7. That's fantastic information folks, thanks! According to a bit of Google image searching, the valve chest does indeed appear to be a Monsun Tison HV07. No pilot controls on this old girl, it's 'directly' operated by a system of levers and links that would please Heath Robinson! This particular valve seems to have been pretty commonly used on lots of cranes and lifting equipment, so it's not utterly unknown in the hydraulics service sector. Next task, find a schematic/exploded view of the valve!
  8. While I'm pondering these things... Who made the valve blocks for these old Bruunetts, does anyone know? I can't see any sort of identifying mark or text on mine.
  9. One for the Bruunett 578F aficionados: What sort of pressure should my hydraulics system be making? I ask because the main lift on the crane seems to be 'weaker' than I remember. Other functions appear to be fine. Plumbing a gauge into the lift ram service gives me 1000psi at high tickover, rising to 1100psi at working revs (1700 rpm approx.) Tapping into other services is giving 1500psi at tickover rising to 1600psi at working revs. Even these higher figures look low to me, but perhaps someone can tell me if they're in the ballpark for such an old machine? My Operator's Manual is telling me about relief valves in the system ranging between 2175psi and 2750psi, so I'm thinking that normal working pressures should perhaps be up around the 2000psi mark. All filters have been changed and the system refilled with fresh Hy-Tran. The return filter above the cab in particular was a disgrace, partially collapsed and clogged with bits of instant gasket and rubber off skived hoses! I strongly suspect that some of this debris is fouling in various relief valves and giving me my poor lifting performance issues. To my mind, it's looking like I'll be stripping down the pump and valve chest to clean it all out. Anyone have any experiences or tips to impart before I get the spanners twirling???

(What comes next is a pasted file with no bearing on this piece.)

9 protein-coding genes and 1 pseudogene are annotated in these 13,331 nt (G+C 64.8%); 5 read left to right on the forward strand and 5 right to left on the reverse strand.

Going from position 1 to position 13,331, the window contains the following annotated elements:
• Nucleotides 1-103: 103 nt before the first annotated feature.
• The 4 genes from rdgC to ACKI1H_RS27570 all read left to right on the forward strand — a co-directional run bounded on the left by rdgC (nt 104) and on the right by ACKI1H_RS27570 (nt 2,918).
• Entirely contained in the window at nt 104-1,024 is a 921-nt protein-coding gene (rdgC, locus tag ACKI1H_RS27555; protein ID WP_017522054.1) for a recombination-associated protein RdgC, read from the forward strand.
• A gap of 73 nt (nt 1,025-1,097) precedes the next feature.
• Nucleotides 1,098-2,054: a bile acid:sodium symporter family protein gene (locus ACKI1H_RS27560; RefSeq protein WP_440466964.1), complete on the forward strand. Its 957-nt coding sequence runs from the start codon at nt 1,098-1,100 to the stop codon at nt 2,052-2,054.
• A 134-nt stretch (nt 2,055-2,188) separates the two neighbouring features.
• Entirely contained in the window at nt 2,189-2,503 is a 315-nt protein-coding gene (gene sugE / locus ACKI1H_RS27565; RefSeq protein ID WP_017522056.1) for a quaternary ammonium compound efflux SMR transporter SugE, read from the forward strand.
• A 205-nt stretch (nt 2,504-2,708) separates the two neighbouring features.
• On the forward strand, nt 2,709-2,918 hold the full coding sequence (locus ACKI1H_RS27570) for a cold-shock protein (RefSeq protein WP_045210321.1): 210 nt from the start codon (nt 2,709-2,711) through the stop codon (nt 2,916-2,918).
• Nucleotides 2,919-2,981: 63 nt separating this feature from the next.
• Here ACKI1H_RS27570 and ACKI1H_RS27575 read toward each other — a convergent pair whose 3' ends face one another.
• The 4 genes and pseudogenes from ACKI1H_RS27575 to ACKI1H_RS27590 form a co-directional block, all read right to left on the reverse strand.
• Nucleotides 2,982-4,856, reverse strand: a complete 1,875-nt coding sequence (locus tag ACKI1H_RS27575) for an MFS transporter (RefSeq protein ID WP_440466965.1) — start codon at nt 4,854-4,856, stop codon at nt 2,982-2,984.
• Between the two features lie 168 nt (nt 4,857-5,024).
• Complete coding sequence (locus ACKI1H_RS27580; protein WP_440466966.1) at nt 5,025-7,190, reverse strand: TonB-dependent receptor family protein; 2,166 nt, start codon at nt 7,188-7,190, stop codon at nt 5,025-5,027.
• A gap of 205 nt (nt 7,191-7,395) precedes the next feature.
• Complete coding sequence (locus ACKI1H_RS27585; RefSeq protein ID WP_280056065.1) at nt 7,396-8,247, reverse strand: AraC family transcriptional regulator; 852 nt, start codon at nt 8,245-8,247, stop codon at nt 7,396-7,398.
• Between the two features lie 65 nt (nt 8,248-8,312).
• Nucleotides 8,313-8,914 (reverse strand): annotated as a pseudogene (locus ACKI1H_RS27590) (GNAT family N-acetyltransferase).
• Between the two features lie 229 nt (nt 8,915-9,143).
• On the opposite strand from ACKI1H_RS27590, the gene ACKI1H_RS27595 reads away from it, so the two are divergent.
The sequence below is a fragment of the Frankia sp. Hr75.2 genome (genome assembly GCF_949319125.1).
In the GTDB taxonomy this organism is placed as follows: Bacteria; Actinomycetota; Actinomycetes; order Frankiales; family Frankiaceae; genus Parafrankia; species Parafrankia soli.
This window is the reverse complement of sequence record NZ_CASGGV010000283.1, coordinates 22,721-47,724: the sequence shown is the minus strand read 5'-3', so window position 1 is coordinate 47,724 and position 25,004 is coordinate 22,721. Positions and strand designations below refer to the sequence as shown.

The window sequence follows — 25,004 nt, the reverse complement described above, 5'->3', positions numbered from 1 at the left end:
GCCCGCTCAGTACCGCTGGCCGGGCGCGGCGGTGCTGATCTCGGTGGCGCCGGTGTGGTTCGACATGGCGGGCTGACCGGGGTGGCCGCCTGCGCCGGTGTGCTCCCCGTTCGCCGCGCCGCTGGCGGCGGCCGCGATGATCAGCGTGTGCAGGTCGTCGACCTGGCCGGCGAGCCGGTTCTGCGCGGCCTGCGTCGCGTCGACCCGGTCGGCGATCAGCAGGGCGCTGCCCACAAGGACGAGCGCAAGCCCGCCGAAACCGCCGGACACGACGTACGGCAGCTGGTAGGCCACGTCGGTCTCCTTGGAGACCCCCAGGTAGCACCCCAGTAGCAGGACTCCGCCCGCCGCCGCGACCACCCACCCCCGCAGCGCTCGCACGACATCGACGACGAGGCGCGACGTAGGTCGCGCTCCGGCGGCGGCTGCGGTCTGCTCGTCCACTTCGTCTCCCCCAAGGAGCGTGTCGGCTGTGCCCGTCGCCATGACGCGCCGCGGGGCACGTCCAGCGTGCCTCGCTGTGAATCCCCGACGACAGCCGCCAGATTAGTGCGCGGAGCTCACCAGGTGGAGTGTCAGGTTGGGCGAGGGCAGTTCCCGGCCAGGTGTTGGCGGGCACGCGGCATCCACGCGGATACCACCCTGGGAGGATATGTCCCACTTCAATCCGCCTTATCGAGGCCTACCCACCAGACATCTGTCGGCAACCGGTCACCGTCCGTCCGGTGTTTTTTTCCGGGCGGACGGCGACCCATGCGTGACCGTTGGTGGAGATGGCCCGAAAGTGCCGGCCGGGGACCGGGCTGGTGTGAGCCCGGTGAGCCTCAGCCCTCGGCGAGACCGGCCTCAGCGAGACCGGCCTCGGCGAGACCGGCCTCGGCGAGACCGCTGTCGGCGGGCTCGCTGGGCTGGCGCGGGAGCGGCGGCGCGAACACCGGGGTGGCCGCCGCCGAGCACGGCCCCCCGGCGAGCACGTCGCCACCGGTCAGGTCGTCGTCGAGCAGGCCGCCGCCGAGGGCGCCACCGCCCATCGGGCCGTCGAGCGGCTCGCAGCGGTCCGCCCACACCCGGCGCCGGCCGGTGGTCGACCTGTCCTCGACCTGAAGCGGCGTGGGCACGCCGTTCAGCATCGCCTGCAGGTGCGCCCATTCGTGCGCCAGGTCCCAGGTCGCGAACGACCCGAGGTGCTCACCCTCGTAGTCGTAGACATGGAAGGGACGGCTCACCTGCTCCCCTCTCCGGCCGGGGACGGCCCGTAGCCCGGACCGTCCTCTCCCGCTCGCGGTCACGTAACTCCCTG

10. Another chainsaw machine I'm afraid, but I've always been impressed by the Regon R1 when I've seen it demonstrated a few times over the last couple of years. A lovely tidy little machine (up to 10" logs) with lots of nice details and features: REGON Lifts and shifts firewood processing in a new age - Patentoidut suomalaiset klapikoneet - Regon Wilsons are the UK agents: Regon R1 Firewood Processor | Jas P Wilson
  11. I have a Black Splitter S2 630 (as supplied by the good people at Exac-1) on my Yanmar ViO-50, and it has handled everything I've thrown at it to date. This includes ugly gnarly Leylandii trunks a meter across at the thick end, and chunks of big old veteran Ash, Beech and Chestnut, in lengths of 1 to 4 meters. It IS possible to stall it in particularly large/knotty stuff, but it's really only a matter of addressing the victim from the right direction and working with the grain of the timber, exactly as you would do when splitting ugly stuff with an axe. I haven't tried it on stuff down around 6", but I have no doubt it'd be perfectly capable of doing a nice neat job. Here it is after reducing a bunch of Leylandii to manageable sizes (the log against the blade is for bracing the work piece):